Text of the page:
Thursday, March 19, 2020

Yorkshire Coast Shipwrecks

When I was a child I would find it fascinating that so many ships had been lost off the coast of my county, one book put an estimation that up to 50,000 ships had come to grief here over the centuries. When you think about it that is not too far fetched considering the storms that used to hit the coast and, according to records from the time, wrecked 300 ships here and 200 ships there. These soon add up when you throw in two world wars into the equation.

So this blog entry is on a few that I have come across over the years that the visitor to the Yorkshire coast can see without getting their feet wet. You certainly don’t have to be a diver to appreciate the maritime history of the ships that have ended their careers on the seabed.

Scarborough lighthouse is one of these places. It was the opening months of the First World War, on 16th December 1914 that this structure was seriously damaged in the infamous attack by German warships during the shelling of Scarborough, Whitby and Hartlepool While the damage was repaired and the lighthouse returned to operations, today a plaque marks the event and the harbour area serves as a place of relaxation for holidaymakers who enjoy chips and ice cream in the sunshine while debating whether to go on a pleasure cruise around the coast. But if you walk just past the front of the lighthouse and head to the end of the pier you will notice a gun mounted permanently on a plinth (below).

Pointing skyward and restored to its former shape without the rust, oil and salty deposits, this weapon was once on the cargo ship Hornsund, manned by the crew during the First World War against any enemy attacks during convoy duties. The ship was sunk by torpedo attack on 23rd September 1917 as the plaque on the gun explains. The wreck lay just over two miles from the harbour and as with many of the wrecks close to land it was found and explored by a host of divers throughout the years.

The gun was salvaged in 1982 and placed here by helicopter two years later.

An identical situation (left)lies on the seafront at Whitby with the gun said to be salvaged from the wreck of the African Transport. On 25th June 1918 she was struck by a torpedo while in convoy to Gibraltar and sank two miles from shore killing three crew. What is interesting to note is that the gun from the African Transport still lies on the wreck site meaning this gun may have come from a completely different wreck nearby!

As with some of my previous blog entries, the gun from HMS Fairy was at one time mounted on the south side of Bridlington Harbour before being taken away and placed in storage. Rumours have suggested this may soon form a display elsewhere but as it stands nothing has been seen of it in 20 years. Other items from the German U-boats that have found their way in a permanent watery grave nearby as well as the wrecks of the Great Gale of 1871 and the Battle of Flamborough Head have all deserved their own story (do please check them out).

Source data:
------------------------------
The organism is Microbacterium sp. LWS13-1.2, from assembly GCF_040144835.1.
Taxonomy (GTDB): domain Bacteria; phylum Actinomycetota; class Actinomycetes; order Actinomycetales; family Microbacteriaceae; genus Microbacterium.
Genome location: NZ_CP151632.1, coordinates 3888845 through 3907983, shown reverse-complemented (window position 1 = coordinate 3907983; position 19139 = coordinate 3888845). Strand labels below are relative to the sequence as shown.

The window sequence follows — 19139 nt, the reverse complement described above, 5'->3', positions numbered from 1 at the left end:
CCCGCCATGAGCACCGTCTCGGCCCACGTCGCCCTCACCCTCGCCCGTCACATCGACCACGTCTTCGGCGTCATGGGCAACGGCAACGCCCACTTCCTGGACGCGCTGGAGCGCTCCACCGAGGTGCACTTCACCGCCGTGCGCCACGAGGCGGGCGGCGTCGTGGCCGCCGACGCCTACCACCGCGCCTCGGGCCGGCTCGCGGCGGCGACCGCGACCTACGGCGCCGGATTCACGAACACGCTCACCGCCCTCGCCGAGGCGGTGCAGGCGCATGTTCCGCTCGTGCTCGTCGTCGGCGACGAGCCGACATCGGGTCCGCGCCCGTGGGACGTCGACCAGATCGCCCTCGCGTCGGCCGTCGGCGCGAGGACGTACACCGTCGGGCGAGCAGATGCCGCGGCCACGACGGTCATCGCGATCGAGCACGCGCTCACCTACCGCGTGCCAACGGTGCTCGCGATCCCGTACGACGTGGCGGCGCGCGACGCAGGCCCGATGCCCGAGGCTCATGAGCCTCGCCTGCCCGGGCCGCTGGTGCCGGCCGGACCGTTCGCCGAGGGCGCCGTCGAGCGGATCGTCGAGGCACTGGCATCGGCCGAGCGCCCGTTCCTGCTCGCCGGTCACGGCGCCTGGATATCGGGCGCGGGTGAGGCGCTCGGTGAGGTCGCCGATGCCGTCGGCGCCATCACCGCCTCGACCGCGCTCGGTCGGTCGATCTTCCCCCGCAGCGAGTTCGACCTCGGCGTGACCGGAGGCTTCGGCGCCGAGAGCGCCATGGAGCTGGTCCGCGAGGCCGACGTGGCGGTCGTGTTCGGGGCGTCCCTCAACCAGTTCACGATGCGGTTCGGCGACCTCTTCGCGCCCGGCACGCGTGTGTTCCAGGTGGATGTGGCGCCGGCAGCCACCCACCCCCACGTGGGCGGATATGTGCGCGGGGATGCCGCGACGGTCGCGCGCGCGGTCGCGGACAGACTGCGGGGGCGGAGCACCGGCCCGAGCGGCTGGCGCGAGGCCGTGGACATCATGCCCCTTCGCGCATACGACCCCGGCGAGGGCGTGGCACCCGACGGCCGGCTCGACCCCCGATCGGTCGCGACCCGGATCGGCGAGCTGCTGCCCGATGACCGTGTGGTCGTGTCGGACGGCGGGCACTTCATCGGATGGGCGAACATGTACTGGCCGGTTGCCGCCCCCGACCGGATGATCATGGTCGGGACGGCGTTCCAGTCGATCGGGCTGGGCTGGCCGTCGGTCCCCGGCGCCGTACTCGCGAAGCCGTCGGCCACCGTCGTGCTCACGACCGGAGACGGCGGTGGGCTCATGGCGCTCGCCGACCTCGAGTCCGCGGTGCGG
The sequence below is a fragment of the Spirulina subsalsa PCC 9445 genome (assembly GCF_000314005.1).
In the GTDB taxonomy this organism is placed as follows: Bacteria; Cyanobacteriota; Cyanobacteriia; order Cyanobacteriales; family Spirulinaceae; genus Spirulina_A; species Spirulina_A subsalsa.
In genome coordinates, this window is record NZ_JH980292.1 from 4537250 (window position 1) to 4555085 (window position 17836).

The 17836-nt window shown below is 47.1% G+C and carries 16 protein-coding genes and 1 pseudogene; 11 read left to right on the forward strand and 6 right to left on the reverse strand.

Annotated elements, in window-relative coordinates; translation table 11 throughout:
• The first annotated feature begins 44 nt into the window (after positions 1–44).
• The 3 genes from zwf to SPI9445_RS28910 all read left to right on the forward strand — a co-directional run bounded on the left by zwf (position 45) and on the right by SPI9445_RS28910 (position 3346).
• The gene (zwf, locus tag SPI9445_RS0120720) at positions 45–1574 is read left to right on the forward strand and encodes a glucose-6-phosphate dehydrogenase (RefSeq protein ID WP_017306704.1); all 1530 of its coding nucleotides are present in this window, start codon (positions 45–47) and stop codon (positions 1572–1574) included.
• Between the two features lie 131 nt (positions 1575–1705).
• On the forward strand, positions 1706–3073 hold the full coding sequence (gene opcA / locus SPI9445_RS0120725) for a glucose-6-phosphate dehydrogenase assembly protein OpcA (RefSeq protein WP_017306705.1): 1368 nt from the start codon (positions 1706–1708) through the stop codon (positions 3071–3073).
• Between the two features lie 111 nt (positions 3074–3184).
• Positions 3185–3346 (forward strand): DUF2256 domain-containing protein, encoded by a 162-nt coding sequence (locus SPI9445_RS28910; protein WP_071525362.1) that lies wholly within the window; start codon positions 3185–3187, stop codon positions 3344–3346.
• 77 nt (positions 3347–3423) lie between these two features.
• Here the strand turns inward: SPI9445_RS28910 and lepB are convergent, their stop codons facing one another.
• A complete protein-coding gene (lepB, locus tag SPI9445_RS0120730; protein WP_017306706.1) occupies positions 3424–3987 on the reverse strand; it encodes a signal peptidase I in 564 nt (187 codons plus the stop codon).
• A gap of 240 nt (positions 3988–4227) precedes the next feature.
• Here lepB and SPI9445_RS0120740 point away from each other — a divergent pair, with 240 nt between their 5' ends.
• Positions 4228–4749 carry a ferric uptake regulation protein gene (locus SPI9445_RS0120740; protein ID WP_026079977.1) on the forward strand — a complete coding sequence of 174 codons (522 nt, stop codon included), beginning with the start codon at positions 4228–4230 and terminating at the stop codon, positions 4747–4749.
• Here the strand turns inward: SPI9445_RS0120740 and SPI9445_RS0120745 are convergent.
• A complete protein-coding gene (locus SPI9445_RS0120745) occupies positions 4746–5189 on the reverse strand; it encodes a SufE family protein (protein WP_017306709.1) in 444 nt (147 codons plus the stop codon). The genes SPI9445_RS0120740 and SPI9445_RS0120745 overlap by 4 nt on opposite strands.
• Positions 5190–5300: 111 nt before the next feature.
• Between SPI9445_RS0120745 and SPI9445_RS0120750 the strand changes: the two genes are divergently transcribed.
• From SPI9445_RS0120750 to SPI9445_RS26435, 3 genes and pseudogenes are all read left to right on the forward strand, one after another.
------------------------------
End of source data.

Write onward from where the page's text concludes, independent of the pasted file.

So now we will take a journey up to Bempton Cliffs. As you walk from the bird sanctuary and turn right at the cliff edge you come very soon to an area called Staple Nook. This is the site of three shipwrecks – the trawler Lord Ernle, trawler Skegness and cargo vessel Radium (right). The Skegness was particularly devastating due to the amount of crew lost but the other two grounded and were safely evacuated, all becoming dive sites and all now too broken up to see with the exception of the boiler from the Radium which only just shows the top at very low tide.

Another boiler can be seen if you were to walk in the opposite direction and follow the cliff edge to Speeton. After a long walk you can look over the edge at the small amount of stony beach below to see the remains of a boiler from one of the many cargo vessels that have grounded within the last century. Over 300ft down this is probably the best view you are going to get without endangering yourself or needing a boat (below).

But if you want to see boilers close up then the place to head to is Reighton beach where the steamship Laura went aground 21 November 1897 and broke up where she lay (below). The two boilers are fully exposed at low tide and the visitor can easily walk around them and admire the pure size of these steel monsters. Other chunks of wreckage are exposed nearby and it would be amazing to see what else is buried underneath from what was once a fully functioning ship ploughing through the seas. At only seven years old when she came to grief it was just lucky that this is one shipwreck that didn’t take any lives in her demise.

This is just a snapshot of some of the shipwrecks that litter the seabed off the coast of Yorkshire and as the seas become safer the newer wrecks become less and less, leaving the old ones to slowly fade away until not even divers visit them any more. The items that have been salvaged from these now adorn some of the local pubs and museums and it is great to see them cared for. If you are ever in these towns do seek out the guns pointing out to sea and the local museums telling the stories. One day these stories and artefacts will be all we have left of this time period at sea.

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